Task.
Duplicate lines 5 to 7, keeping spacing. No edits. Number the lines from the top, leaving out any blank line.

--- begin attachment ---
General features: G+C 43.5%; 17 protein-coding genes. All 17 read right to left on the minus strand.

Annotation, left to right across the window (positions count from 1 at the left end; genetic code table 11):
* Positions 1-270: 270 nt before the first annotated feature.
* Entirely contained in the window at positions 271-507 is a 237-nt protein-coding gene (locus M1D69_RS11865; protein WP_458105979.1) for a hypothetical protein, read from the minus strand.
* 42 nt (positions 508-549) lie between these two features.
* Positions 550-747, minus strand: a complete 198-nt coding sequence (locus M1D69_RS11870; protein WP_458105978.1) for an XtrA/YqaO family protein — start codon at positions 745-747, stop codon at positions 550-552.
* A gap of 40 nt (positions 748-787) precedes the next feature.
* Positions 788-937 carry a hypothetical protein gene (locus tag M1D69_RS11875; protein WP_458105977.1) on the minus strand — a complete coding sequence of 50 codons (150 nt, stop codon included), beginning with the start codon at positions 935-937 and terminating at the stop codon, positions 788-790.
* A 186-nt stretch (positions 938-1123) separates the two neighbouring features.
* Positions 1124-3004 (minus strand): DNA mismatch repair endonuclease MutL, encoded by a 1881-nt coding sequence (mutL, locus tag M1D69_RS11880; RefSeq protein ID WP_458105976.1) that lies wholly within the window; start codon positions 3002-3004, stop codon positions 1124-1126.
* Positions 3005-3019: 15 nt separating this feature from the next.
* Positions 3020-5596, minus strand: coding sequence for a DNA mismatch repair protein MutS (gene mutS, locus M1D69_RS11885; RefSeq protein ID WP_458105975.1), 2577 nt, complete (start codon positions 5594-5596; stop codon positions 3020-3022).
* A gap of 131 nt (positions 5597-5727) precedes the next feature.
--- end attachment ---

* 42 nt (positions 508-549) lie between these two features.
* Positions 550-747, minus strand: a complete 198-nt coding sequence (locus M1D69_RS11870; protein WP_458105978.1) for an XtrA/YqaO family protein — start codon at positions 745-747, stop codon at positions 550-552.
* A gap of 40 nt (positions 748-787) precedes the next feature.